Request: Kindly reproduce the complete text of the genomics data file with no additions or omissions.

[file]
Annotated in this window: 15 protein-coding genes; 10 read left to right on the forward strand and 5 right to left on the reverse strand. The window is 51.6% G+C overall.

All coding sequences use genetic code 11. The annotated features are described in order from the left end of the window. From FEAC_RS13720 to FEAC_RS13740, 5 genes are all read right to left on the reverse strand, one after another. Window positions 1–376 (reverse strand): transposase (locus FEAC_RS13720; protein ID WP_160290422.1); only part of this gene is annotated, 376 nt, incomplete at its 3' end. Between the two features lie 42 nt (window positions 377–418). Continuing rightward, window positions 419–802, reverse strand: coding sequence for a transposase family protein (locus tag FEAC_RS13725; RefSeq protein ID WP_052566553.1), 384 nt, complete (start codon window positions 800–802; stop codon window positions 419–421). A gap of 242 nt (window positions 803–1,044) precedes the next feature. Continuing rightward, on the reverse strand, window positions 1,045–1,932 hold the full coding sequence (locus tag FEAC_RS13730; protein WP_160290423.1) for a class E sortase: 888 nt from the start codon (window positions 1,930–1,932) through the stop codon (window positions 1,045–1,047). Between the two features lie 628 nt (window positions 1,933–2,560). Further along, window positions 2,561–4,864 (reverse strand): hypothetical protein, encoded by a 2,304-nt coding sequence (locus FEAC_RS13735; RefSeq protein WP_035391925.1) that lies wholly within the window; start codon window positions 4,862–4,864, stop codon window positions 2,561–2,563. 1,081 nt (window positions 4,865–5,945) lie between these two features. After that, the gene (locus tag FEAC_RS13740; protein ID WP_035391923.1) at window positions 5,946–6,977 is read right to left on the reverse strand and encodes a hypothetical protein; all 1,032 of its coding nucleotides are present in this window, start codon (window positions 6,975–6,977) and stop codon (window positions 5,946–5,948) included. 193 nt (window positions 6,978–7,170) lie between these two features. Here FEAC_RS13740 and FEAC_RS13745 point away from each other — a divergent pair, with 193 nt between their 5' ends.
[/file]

Annotated in this window: 15 protein-coding genes; 10 read left to right on the forward strand and 5 right to left on the reverse strand. The window is 51.6% G+C overall.

All coding sequences use genetic code 11. The annotated features are described in order from the left end of the window. From FEAC_RS13720 to FEAC_RS13740, 5 genes are all read right to left on the reverse strand, one after another. Window positions 1–376 (reverse strand): transposase (locus FEAC_RS13720; protein ID WP_160290422.1); only part of this gene is annotated, 376 nt, incomplete at its 3' end. Between the two features lie 42 nt (window positions 377–418). Continuing rightward, window positions 419–802, reverse strand: coding sequence for a transposase family protein (locus tag FEAC_RS13725; RefSeq protein ID WP_052566553.1), 384 nt, complete (start codon window positions 800–802; stop codon window positions 419–421). A gap of 242 nt (window positions 803–1,044) precedes the next feature. Continuing rightward, on the reverse strand, window positions 1,045–1,932 hold the full coding sequence (locus tag FEAC_RS13730; protein WP_160290423.1) for a class E sortase: 888 nt from the start codon (window positions 1,930–1,932) through the stop codon (window positions 1,045–1,047). Between the two features lie 628 nt (window positions 1,933–2,560). Further along, window positions 2,561–4,864 (reverse strand): hypothetical protein, encoded by a 2,304-nt coding sequence (locus FEAC_RS13735; RefSeq protein WP_035391925.1) that lies wholly within the window; start codon window positions 4,862–4,864, stop codon window positions 2,561–2,563. 1,081 nt (window positions 4,865–5,945) lie between these two features. After that, the gene (locus tag FEAC_RS13740; protein ID WP_035391923.1) at window positions 5,946–6,977 is read right to left on the reverse strand and encodes a hypothetical protein; all 1,032 of its coding nucleotides are present in this window, start codon (window positions 6,975–6,977) and stop codon (window positions 5,946–5,948) included. 193 nt (window positions 6,978–7,170) lie between these two features. Here FEAC_RS13740 and FEAC_RS13745 point away from each other — a divergent pair, with 193 nt between their 5' ends.